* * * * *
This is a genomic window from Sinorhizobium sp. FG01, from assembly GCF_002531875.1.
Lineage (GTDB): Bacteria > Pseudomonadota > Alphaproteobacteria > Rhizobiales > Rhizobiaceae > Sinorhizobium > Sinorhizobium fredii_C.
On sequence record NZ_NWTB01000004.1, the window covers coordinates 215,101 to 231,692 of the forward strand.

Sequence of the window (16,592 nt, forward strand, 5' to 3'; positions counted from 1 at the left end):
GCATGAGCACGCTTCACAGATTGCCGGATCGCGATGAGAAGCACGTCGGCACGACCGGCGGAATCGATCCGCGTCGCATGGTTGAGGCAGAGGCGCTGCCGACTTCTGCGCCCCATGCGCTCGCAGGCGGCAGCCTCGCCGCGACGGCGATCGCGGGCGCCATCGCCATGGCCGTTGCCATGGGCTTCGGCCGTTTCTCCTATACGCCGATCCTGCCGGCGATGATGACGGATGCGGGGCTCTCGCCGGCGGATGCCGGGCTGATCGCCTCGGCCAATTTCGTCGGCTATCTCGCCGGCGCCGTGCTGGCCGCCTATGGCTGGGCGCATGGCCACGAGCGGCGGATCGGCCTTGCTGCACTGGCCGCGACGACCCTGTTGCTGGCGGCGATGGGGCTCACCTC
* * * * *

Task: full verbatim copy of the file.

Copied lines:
This is a genomic window from Sinorhizobium sp. FG01, from assembly GCF_002531875.1.
Lineage (GTDB): Bacteria > Pseudomonadota > Alphaproteobacteria > Rhizobiales > Rhizobiaceae > Sinorhizobium > Sinorhizobium fredii_C.
On sequence record NZ_NWTB01000004.1, the window covers coordinates 215,101 to 231,692 of the forward strand.

Sequence of the window (16,592 nt, forward strand, 5' to 3'; positions counted from 1 at the left end):
GCATGAGCACGCTTCACAGATTGCCGGATCGCGATGAGAAGCACGTCGGCACGACCGGCGGAATCGATCCGCGTCGCATGGTTGAGGCAGAGGCGCTGCCGACTTCTGCGCCCCATGCGCTCGCAGGCGGCAGCCTCGCCGCGACGGCGATCGCGGGCGCCATCGCCATGGCCGTTGCCATGGGCTTCGGCCGTTTCTCCTATACGCCGATCCTGCCGGCGATGATGACGGATGCGGGGCTCTCGCCGGCGGATGCCGGGCTGATCGCCTCGGCCAATTTCGTCGGCTATCTCGCCGGCGCCGTGCTGGCCGCCTATGGCTGGGCGCATGGCCACGAGCGGCGGATCGGCCTTGCTGCACTGGCCGCGACGACCCTGTTGCTGGCGGCGATGGGGCTCACCTC